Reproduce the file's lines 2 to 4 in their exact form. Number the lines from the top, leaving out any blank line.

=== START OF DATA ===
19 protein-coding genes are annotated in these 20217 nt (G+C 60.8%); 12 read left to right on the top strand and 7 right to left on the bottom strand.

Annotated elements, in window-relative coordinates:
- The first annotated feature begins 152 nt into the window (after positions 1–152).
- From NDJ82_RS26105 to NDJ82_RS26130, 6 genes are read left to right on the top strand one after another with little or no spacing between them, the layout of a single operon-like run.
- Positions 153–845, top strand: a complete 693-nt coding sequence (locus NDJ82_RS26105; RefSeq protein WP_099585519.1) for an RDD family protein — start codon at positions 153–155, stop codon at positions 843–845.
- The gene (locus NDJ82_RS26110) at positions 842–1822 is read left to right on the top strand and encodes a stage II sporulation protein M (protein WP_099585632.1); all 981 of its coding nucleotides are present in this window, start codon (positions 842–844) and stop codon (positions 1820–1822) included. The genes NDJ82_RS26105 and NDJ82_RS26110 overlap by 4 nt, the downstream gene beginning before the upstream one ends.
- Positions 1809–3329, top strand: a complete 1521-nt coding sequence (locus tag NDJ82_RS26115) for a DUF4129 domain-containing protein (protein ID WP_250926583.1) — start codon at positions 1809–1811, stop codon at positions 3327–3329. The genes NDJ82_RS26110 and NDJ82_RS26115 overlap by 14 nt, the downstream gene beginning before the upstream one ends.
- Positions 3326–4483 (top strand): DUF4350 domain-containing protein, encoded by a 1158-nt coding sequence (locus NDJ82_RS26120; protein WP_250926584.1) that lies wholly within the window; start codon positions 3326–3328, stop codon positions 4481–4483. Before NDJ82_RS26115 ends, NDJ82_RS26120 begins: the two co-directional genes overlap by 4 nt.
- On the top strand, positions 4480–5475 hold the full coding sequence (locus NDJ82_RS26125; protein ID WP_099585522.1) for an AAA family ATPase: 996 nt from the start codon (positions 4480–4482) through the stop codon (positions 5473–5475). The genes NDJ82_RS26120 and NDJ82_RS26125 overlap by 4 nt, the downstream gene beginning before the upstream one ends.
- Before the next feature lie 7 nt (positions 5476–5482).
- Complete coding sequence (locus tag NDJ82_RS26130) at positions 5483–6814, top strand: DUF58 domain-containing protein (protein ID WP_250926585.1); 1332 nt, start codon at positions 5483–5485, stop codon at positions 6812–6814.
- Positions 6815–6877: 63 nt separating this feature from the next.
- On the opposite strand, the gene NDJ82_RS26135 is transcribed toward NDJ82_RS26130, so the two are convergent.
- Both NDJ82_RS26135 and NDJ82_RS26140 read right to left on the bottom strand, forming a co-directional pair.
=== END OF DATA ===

Annotated elements, in window-relative coordinates:
- The first annotated feature begins 152 nt into the window (after positions 1–152).
- From NDJ82_RS26105 to NDJ82_RS26130, 6 genes are read left to right on the top strand one after another with little or no spacing between them, the layout of a single operon-like run.